First Casualty in Russian War Games is Truth

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Defense and military experts from around the world have been anxiously watching the preparation phase for the mid-September Zapad 17 exercise in Belarus, the Baltic Sea, western Russia, and the Russian exclave of Kaliningrad, essentially a war rehearsal. Russia is expected to mobilize nearly 100,000 troops and showcase some newly developed shiny objects, a tangible step stemming from Russia’s Defense Modernization Plan for 2011-2020.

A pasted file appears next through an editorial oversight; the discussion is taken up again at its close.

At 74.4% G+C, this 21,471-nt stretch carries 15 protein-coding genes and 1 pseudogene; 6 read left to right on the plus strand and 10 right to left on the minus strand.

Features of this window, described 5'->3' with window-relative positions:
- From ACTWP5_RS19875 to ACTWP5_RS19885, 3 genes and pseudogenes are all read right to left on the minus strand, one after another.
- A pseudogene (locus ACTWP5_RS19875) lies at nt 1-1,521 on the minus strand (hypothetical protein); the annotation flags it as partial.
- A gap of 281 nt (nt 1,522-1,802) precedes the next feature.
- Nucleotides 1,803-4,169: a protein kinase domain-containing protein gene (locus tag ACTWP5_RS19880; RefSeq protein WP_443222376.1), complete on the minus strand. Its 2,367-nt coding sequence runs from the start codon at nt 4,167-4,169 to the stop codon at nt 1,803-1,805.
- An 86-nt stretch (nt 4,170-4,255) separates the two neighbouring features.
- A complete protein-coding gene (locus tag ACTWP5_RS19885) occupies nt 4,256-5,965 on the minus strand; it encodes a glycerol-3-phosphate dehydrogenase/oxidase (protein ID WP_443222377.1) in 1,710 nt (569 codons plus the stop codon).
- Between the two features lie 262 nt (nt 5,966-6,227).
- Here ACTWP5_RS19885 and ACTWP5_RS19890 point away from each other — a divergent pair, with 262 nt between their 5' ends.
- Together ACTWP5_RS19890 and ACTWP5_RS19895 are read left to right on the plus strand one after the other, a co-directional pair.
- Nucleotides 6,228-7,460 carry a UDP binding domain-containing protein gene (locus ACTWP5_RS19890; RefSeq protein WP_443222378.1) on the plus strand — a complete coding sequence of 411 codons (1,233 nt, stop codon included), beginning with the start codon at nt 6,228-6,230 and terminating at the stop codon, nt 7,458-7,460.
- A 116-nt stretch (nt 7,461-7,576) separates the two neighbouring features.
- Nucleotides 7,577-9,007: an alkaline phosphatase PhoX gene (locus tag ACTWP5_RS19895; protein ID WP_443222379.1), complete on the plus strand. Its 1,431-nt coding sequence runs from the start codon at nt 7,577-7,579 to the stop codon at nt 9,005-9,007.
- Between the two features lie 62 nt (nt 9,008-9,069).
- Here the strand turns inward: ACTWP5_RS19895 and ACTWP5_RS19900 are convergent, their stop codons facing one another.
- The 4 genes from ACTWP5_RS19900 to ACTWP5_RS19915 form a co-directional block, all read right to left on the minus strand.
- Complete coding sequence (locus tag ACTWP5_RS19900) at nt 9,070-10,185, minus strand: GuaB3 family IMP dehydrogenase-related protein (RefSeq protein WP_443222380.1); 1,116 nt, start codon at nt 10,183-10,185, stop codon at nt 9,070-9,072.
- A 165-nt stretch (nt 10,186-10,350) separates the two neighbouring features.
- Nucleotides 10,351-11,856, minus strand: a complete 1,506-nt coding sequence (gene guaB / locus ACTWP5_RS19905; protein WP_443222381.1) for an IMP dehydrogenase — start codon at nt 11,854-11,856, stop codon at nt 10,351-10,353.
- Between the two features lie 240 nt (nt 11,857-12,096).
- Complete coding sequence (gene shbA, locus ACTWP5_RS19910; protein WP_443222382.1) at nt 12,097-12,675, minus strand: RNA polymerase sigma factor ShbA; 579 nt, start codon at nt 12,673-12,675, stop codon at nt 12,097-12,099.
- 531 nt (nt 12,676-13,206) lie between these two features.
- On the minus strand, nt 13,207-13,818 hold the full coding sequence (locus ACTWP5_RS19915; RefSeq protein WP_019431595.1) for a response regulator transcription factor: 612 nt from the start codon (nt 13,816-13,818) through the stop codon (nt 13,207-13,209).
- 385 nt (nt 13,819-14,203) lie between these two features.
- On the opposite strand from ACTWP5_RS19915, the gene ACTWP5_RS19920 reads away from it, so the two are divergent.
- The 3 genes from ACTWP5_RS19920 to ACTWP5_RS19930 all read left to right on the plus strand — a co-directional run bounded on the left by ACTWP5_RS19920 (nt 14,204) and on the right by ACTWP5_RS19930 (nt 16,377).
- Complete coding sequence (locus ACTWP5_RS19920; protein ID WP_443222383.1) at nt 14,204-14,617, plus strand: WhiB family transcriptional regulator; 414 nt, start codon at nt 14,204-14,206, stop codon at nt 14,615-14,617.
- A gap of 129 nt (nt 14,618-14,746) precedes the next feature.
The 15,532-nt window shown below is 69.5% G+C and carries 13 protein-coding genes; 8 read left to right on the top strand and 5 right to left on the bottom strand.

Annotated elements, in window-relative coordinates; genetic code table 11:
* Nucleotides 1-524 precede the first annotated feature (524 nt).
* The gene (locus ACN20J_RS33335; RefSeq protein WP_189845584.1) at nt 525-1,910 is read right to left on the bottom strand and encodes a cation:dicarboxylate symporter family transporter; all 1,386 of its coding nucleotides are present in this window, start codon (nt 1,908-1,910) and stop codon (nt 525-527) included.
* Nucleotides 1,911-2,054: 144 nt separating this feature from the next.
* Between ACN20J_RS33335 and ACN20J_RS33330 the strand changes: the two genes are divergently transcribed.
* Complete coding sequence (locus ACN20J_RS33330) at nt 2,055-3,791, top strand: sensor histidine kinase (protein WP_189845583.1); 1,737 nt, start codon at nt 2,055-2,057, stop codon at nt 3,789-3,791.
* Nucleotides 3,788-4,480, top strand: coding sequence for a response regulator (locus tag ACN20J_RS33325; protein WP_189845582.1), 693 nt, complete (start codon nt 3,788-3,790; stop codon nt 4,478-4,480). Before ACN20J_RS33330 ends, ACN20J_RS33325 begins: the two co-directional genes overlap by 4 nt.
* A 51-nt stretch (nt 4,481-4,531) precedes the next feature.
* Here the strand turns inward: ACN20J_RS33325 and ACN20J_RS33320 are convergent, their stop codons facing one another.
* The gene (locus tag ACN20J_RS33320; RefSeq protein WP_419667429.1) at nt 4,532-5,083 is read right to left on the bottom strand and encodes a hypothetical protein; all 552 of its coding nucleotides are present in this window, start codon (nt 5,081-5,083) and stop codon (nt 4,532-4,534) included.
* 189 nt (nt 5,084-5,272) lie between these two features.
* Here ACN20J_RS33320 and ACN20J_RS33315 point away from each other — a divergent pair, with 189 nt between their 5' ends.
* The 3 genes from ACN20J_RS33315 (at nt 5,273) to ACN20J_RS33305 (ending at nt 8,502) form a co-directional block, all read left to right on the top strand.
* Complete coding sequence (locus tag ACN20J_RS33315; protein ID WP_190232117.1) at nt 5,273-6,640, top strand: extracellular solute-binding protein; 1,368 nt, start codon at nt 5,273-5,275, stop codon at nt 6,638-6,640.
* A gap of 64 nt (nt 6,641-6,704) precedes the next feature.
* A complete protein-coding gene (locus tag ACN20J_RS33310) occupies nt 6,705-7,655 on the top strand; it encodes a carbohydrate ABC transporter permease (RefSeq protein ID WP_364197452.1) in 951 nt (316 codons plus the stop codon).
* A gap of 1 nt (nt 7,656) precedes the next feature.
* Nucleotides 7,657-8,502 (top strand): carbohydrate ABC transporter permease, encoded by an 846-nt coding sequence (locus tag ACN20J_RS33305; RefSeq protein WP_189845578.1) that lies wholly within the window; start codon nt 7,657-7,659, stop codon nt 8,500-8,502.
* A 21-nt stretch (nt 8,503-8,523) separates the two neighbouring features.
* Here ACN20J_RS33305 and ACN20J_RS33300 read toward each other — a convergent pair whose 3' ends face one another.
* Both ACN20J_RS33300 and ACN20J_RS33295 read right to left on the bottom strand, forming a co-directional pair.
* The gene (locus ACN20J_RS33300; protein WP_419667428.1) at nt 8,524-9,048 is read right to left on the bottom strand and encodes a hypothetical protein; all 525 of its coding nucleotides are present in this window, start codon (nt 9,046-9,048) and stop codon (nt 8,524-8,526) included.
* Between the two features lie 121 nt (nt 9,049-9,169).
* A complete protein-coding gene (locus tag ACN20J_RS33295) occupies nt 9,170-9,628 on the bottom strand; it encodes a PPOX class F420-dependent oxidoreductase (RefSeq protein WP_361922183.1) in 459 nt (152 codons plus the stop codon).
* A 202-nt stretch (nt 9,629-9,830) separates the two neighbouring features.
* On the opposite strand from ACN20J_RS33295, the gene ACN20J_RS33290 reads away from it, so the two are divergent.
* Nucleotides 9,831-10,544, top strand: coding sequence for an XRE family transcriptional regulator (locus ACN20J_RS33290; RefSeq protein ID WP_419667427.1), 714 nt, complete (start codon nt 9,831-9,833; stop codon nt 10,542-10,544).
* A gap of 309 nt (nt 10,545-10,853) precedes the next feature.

Russia still claims that the number of participating troops will not exceed the threshold of what is allowed under the Organization for Security and Cooperation in Europe’s Vienna Document without international observers, staying below 13,000 troops. It’s just that these troops will coincide or overlap with other exercises and training drills that may not be formally identified as part of Zapad 17, the Russians say. This fake number of troops means Moscow does not have to invite international observers, which stands in contrast to the NATO practice of inviting Russian observers to exercises, like with the recent Saber Guardian 17 drills in Bulgaria, Romania, and Hungary, which had 25,000 troops, including 14,000 U.S. soldiers. However, Belarus has announced some observers will be invited. How many and what they will be able to observe are unclear.

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